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While lab'ring oxen, spent with toil and heat,
In his loose traces from the furrow came.
Nor rivers winding through the vales below,
In some still ev'ning, when the whisp❜ring breeze
When the gust hath blown his fill,
Crowned with tufted trees.
To happy Convents, bosom'd deep in vines.
The tufted trees.
And spiry tops, the tufted trees above,
Of Circe's palace bosom'd in the grove.
Bosom'd high in tufted trees.
The weeping amber, or the balmy tree.
Groves whose rich trees wept odorous gums and balm.
The yellow carp, in scales bedropped with gold.
Pastorals, i. 23.
Ib. i. 31.
Odyssey, v. 94.
Ib. ii. 50.
Ib. iii. 61-2.
Ib. iv. 3-4.
Ib. iv. 79-80.
Windsor Forest, 27.
Odyssey, x. 175-6.
Windsor Forest, 30.
1 Most of these parallels are selected from those given in the Elwin-Courthope edition of Pope, Gilbert Wakefield's edition of Pope's Homer, and Mary Leather's article, Pope as a Student of Milton, in Englische Studien, xxv. 398–410; some I have myself noted. None of the Iliad or Odyssey parallels can be explained by similarities between Homer and Milton; most of the passages, indeed, owe nothing to Homer but are original with Pope.
Or those green isles, where headlong Titan steeps
His glowing axle doth allay
In the steep Atlantic stream.
Mean time the vig'rous dancers beat the ground.
The dapper elves their moon-light sports pursue.
Trip the pert faeries and the dapper elves.
Full oft I drain'd the spicy nut-brown bowl.
In air self-balanced hung the globe below.
With golden architrave; nor did there want
Barbaric pearl and gold.
Wide vaults appear, and roofs of fretted gold.
Ere warning Phoebus touched his trembling ears.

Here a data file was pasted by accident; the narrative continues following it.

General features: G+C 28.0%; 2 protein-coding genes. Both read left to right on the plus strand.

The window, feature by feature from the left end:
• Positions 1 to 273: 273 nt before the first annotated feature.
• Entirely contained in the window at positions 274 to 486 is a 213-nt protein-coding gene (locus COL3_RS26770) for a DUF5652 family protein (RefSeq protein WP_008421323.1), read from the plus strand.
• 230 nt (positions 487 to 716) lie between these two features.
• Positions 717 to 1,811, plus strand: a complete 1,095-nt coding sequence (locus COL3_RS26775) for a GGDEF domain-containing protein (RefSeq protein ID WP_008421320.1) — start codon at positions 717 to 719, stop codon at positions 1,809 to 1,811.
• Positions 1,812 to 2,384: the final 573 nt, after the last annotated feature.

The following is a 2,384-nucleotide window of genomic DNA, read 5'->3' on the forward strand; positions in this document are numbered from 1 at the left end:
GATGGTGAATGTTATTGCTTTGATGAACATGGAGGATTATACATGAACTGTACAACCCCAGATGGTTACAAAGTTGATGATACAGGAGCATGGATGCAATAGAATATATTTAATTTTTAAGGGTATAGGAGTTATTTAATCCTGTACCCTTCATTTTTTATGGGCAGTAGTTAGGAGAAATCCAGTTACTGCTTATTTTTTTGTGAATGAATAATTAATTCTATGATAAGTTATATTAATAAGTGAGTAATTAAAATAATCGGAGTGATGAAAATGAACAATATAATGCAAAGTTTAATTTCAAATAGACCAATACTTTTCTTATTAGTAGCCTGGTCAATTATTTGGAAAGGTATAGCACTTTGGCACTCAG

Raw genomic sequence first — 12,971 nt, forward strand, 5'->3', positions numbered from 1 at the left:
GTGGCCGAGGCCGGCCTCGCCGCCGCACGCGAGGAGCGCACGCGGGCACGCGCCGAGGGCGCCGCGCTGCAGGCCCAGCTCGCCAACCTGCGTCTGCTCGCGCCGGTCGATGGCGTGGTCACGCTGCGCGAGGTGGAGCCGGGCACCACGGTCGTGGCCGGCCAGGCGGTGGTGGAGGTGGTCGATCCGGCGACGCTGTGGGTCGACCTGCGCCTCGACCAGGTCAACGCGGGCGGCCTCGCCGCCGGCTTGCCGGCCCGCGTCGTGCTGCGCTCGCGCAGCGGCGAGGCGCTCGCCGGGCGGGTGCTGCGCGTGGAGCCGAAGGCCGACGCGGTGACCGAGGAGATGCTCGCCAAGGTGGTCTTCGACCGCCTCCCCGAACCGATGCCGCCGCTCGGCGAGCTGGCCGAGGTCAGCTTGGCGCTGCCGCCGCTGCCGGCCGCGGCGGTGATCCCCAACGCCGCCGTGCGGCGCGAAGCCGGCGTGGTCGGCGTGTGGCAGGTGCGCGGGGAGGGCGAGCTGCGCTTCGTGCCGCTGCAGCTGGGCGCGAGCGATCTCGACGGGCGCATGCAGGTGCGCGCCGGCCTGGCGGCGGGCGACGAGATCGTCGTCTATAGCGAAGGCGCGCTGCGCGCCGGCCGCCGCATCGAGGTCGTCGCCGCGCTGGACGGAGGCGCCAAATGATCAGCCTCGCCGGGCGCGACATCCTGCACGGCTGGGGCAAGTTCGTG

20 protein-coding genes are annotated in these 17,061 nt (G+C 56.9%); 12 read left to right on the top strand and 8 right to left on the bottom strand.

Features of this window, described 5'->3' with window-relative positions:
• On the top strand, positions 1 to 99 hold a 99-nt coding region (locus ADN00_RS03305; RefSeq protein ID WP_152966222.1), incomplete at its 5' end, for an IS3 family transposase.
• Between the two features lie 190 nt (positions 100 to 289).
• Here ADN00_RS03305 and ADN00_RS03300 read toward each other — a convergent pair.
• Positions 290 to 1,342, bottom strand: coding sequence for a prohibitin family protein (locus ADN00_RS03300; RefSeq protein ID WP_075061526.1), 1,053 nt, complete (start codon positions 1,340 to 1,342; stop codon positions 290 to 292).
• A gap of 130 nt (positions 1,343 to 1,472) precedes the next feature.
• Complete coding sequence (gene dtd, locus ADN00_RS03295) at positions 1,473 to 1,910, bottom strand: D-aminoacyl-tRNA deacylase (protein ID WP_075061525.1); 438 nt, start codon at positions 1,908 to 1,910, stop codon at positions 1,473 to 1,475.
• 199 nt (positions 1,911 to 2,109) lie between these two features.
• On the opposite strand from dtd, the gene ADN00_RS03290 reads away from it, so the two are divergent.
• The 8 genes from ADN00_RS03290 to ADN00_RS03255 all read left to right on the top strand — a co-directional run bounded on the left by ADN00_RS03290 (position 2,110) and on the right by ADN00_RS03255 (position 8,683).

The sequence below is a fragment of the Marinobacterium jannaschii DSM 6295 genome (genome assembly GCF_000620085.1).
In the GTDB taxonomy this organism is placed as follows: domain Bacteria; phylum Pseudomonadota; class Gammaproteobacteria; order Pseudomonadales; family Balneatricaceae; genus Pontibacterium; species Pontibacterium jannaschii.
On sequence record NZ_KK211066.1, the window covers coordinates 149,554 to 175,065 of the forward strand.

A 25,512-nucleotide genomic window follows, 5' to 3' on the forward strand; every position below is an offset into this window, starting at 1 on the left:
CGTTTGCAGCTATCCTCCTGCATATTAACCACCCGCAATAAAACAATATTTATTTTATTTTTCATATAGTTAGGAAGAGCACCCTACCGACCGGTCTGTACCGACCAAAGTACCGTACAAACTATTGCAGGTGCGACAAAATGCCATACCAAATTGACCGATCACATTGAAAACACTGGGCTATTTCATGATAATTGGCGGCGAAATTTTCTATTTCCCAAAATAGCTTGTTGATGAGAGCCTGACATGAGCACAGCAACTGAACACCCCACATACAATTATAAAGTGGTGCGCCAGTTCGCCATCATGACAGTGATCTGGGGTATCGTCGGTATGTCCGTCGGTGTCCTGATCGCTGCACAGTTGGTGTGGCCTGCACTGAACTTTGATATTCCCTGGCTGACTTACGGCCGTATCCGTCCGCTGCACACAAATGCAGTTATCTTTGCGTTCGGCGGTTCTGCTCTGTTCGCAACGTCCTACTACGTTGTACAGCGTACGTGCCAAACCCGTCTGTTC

Blissful bowers Of amaranthine shade.
Vacation Exercise, 92–7.
(Of heaven in each case.)
And those love-darting eyes must roll no more.
He from thick films shall purge the visual ray.
Sharpen'd his visual ray.
St. Cecilia, 76.
P. L. đi. 77–8.
Elegy to an Unfortunate Lady, 34.
Odyssey, ix. 454.
P. L. iii. 620; cf. xi. 415.
(The first case was pointed out by Pope.)
He wipes the tears for ever from our eyes.
Messiah (1st ed.), 46.
The chequer'd shade.
Or in the golden cowslip's velvet head.
But vindicate the ways of God to man.
Yonder argent fields above. [Of the firmament.]
Those argent fields. [Of the moon.]
Favoured man by touch ethereal slain.
To Mr. Gay, 7.
Dunciad, iv. 125.
Lamentation of Glumdalclitch, 48.
Next his grim idol smeared with human blood.
Essay on Man, i. 16.
Ib. i. 41.
P. L. iii. 460.
Ib. iii. 68.
Ib. iii. 266.
P. L. i. 392-6.
(The second case was pointed out by Pope.)
Ye little stars! hide your diminish'd rays.
To make men happy, and to keep them so.
Moral Essays, iii. 282.
Ib. iv. 148.
Horace's Epistles, I. vi. 2.
Satires of Donne, iv. 167.
(Of Circe's guests in each case.)
To wholesome solitude, the nurse of sense:
And Wisdom's self
Oft seeks to sweet retired solitude,
Where, with her best nurse, Contemplation,
She plumes her feathers, and lets grow her wings,
And opes the temple of Eternity.
That opes the palace of Eternity.
Daughter of Chaos and eternal Night.
Dread Chaos, and eternal Night.
I sung of Chaos and eternal Night.
Here pleas'd behold her mighty wings outspread.
In clouded Majesty here Dulness shone.
(Pointed out by Pope.)
He roll'd his eyes that witness'd huge dismay.
Ib. iv. 185-6.
Epilogue to Satires, ii. 235.
Dunciad, i. 12.
Ib. iv. 2.
P. L. iii. 18.
Ib. i. 27.
Ib. i. 45.
P. L. iv. 606-7.
Ib. (1st ed.), i. 105.
P. L. i. 56-7.